A little bit of history - Scissors!
In this issue of the Primary Magazine we are continuing our short series of articles on inventions. We are looking at one of the most used pieces of equipment in the classroom…
Along with Post-it Notes and Blu-Tack, scissors are another invention that we cannot do without, especially in the classroom!
A few facts you may or may not know about scissors…
they are hand-operated instruments used for cutting different thin materials such as paper and cloth
they have a pair of metal blades that pivot so that the sharpened edges slide against each other when they are closed
there are different types of scissors, some of which have specialised uses for example those that cut hair
scissors are commonly thought to become shears when they are longer than six to eight inches (about 15 to 20 cm)
these days scissors are specifically designed with plastic or rubber handles for a power or a precision grip
in lower-quality scissors the cutting edges are not very sharp. It is the shearing action between the two blades that enables you to cut with them
in high-quality scissors the blades can be extremely sharp and are tension sprung. These scissors tend to be used for things that need precision cutting
children's scissors usually have blade tips which are blunted or 'rounded' for safety
there are specially designed foot or mouth operated scissors for people who do not have the use of their hands
most scissors are made for use with the right hand, but these days there are left-handed scissors for use with the left hand.
When were scissors invented?
It is thought that scissors were invented around 1500 BC. The earliest scissors found are said to be from Mesopotamia and date back 3 000 to 4 000 years. In those days they were made from bronze blades connected by a flexible strip of curved bronze which allowed them to be squeezed together.
It is believed that modern cross-bladed scissors were invented by the Romans in around 100AD. These were made from bronze or iron and pivoted at a point between the tips of the blades and the handles.
As the Romans travelled around Europe so did the scissors! Consequently their usage spread to other countries. Initially they were mostly used by tailors and barbers. After the Roman period, scissors of a better quality and design were made and sold. These were used in countries such as China, Japan and Korea. As the art of calligraphy spread, concave blades were developed to cut paper. These were widely used around the world.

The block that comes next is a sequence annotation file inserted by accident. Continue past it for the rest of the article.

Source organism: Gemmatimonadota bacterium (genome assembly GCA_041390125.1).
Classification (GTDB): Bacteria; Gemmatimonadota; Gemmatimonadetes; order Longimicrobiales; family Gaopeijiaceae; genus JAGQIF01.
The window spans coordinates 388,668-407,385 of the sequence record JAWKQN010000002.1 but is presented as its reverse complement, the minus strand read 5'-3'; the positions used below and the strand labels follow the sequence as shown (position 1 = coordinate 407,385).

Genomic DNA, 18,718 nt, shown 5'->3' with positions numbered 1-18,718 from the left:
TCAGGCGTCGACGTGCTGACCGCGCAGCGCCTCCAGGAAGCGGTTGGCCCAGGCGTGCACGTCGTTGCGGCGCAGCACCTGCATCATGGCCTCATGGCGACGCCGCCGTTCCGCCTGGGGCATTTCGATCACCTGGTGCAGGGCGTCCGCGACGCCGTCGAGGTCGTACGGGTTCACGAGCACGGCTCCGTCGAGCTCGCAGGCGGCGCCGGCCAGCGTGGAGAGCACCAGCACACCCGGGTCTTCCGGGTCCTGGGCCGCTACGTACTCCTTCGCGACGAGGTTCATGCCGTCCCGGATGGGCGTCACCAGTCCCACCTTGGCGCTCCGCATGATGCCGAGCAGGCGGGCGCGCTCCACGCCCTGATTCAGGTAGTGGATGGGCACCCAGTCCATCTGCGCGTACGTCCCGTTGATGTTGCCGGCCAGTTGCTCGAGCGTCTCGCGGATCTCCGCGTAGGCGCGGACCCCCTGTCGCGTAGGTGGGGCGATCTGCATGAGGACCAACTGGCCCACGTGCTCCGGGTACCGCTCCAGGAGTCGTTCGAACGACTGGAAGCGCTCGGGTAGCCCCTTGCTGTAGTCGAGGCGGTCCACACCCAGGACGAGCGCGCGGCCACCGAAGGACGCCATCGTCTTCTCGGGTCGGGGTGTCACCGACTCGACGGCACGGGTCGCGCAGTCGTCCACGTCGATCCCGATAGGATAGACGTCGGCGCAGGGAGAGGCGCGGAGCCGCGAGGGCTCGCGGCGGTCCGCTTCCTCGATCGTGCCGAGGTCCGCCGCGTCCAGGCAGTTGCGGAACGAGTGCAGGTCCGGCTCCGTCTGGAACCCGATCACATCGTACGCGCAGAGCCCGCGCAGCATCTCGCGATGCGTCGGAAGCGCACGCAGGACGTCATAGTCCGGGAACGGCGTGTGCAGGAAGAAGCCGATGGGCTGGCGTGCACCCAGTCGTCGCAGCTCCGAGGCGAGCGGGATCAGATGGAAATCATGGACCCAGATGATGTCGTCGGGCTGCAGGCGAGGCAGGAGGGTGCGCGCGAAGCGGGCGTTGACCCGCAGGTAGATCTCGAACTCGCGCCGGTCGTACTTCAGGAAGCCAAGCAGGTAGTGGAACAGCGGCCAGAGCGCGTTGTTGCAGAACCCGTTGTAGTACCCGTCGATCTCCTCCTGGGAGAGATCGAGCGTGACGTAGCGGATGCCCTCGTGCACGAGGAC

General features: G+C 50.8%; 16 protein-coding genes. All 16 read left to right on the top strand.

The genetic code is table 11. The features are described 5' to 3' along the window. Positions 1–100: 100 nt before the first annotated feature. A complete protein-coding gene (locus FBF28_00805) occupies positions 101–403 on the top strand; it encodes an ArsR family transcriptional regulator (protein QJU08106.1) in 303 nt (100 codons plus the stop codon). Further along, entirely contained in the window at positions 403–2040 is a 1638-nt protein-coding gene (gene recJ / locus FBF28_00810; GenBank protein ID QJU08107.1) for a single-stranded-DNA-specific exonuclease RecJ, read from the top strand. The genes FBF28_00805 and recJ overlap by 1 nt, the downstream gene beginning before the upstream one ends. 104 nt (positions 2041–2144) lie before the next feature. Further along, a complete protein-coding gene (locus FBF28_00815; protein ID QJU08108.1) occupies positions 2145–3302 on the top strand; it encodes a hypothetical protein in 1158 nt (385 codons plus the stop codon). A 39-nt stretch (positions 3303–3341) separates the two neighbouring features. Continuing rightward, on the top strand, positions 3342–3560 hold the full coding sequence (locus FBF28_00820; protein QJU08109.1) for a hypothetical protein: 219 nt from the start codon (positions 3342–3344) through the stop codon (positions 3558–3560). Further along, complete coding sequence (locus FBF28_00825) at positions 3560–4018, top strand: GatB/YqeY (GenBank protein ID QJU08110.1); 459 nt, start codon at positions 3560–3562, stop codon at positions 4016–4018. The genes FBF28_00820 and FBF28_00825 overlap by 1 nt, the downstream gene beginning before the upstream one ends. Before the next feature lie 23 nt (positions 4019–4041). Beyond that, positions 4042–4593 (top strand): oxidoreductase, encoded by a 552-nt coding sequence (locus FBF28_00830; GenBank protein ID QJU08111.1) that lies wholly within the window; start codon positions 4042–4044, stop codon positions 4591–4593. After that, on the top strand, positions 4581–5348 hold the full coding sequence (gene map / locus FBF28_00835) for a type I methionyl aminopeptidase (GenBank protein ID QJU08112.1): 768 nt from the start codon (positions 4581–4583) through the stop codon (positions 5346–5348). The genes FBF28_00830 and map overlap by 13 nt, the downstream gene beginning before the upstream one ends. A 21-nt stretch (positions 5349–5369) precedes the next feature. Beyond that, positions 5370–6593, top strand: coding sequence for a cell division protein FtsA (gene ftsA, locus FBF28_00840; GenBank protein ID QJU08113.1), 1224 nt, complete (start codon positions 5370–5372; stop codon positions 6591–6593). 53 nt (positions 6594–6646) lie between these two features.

During the Middle Ages and the Renaissance, spring scissors were made by heating a bar of iron or steel, then flattening and shaping its ends into blades. The centre of the bar was then heated and bent to form a spring. It was then cooled and reheated, a process which helped to make it flexible.
William Whiteley & Sons (Sheffield) Ltd is officially recognised as the first manufacturer of scissors. They began trading in 1760. Apparently, Robert Hinchliffe, from London, a self-proclaimed ‘fine scissor manufacturer’ produced the first pair of modern-day scissors made of steel.
During the 19th Century, scissors were handmade with elaborately decorated handles. They were made by hammering steel to form the blades. The rings in the handles were made by punching a hole in the steel and enlarging it with the pointed end of an anvil.
Today scissors are pieces of equipment that are used nearly everywhere and by nearly everyone!
Over the centuries various superstitions about scissors arose. Here are a few of them from uncommonscissors.com:
you will 'cut off' fortune if you use scissors on New Year's Day
scissors should be put away during thunderstorms to decrease the likelihood that the house will be struck by lightning
placing a pair of scissors under the pillow of a woman in labour will ‘cut her pain in half’
breaking both blades of a pair of scissors is a sign of an impending disaster
giving a pair of scissors as a gift will cause problems in a friendship by cutting the relationship in half
a pair of scissors nailed above a door in the ‘open’ position, to resemble a cross, protects a household from witchcraft and evil influences
dropping a pair of scissors warns that a lover is unfaithful
Now for some mathematics...
Please remember: scissors are not a toy and should be used carefully under appropriate supervision
'My scissor collection'
Scissors come in varying sizes. You could ask the children to look on the internet to find the different sizes that there are and make a list of those they find. They are sometimes given in Imperial measurements, so this would be a good opportunity to practice converting from in inches to centimetres. Some come in sizes of mixed units, this would be an opportunity to rehearse equivalent units of measure. Others have fractions in their measurements so you could use these for some revision of fractions.
They could also draw lines of the different lengths and order and compare them.